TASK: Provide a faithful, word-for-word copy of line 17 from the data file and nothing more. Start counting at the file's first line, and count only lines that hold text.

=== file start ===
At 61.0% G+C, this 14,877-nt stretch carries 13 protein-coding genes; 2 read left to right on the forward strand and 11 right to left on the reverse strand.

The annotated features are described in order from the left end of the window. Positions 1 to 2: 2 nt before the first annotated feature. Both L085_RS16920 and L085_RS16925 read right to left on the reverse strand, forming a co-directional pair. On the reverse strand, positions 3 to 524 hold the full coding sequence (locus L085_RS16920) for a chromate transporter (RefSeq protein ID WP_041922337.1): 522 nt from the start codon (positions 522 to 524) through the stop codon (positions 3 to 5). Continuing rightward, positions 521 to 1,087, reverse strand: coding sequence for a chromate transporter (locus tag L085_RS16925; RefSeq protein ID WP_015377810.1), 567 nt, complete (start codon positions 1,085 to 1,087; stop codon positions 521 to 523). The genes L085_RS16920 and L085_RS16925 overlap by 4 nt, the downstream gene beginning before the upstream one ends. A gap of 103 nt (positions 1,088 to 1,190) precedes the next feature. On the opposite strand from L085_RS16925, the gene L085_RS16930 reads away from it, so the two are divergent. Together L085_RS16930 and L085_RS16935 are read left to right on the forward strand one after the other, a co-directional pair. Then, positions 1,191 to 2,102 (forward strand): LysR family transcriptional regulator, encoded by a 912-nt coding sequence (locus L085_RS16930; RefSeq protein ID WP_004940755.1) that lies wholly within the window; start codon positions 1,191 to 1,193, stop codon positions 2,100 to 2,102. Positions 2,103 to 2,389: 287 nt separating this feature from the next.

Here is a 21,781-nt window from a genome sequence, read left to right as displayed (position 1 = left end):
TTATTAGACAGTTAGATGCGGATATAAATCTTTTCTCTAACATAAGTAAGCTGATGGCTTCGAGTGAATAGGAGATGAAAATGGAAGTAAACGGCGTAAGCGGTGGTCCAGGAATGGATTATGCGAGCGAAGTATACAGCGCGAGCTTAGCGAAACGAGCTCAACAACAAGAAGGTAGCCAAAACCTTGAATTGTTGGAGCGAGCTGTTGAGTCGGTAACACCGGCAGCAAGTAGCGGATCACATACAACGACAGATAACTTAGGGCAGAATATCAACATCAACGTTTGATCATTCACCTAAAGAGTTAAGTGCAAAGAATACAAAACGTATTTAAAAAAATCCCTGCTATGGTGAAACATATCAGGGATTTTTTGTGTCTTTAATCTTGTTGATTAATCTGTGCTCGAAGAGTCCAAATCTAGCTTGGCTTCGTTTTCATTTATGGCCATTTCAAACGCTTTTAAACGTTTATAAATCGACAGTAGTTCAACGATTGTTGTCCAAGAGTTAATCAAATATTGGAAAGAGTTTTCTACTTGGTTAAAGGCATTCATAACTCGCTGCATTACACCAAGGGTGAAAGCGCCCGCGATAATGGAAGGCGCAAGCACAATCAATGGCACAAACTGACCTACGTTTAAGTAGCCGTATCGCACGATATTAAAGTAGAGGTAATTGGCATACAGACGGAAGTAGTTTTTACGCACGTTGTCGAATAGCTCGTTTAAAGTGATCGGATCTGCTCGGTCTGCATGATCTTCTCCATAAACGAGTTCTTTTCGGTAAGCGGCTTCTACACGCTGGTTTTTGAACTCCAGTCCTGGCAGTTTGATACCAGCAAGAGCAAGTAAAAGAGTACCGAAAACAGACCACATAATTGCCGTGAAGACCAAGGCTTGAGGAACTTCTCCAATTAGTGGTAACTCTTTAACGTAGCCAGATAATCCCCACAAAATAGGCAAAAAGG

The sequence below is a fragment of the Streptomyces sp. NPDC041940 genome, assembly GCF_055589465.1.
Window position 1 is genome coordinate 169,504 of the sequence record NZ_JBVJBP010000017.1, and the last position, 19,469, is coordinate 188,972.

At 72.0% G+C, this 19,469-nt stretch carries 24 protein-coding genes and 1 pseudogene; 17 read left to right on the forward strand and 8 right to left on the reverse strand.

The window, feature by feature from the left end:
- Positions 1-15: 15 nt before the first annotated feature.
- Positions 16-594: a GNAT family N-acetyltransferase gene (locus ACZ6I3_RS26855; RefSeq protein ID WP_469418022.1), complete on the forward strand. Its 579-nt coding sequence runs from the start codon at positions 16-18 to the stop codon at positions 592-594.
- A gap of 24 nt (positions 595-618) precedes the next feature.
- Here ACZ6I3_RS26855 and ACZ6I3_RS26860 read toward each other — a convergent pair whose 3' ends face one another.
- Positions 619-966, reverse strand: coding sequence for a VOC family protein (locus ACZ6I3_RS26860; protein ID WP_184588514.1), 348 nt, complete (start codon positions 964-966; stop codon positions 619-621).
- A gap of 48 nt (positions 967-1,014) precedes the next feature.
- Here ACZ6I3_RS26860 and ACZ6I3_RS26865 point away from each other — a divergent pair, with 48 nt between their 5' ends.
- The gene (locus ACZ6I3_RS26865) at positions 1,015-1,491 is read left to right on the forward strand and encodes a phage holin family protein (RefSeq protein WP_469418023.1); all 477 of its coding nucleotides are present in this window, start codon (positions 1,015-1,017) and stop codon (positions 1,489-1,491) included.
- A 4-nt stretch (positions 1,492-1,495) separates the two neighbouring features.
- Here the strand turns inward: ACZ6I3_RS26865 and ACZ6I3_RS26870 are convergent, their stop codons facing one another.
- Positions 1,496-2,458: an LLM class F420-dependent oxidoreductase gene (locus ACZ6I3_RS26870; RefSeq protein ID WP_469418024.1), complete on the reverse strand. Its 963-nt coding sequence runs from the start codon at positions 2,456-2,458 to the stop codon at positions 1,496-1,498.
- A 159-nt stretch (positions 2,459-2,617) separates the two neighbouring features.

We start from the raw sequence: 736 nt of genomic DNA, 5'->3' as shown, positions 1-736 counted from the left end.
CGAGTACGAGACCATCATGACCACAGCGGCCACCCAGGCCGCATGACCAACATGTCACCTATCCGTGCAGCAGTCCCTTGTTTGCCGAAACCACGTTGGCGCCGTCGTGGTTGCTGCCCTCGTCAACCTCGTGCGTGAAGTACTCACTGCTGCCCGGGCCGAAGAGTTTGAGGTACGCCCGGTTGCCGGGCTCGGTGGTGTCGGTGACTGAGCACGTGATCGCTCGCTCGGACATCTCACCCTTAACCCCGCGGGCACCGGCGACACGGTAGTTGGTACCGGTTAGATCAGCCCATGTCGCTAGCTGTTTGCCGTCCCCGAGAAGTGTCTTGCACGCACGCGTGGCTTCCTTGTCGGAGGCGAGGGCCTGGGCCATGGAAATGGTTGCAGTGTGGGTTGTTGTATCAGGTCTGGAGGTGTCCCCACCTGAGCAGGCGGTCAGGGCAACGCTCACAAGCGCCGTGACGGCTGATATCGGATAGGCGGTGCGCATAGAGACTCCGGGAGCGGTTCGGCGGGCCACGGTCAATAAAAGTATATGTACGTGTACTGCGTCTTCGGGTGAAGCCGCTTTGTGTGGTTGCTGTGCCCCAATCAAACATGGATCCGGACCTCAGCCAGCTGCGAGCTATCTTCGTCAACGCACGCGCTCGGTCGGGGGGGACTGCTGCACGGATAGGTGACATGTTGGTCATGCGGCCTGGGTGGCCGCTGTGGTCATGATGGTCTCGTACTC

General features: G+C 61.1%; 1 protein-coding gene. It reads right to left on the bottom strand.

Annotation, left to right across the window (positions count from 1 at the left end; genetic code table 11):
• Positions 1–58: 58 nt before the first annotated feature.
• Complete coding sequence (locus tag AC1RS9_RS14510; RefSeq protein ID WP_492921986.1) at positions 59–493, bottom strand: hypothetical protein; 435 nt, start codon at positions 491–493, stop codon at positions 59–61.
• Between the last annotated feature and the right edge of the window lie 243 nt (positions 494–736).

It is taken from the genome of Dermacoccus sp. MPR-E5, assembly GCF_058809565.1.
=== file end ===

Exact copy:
- A 4-nt stretch (positions 1,492-1,495) separates the two neighbouring features.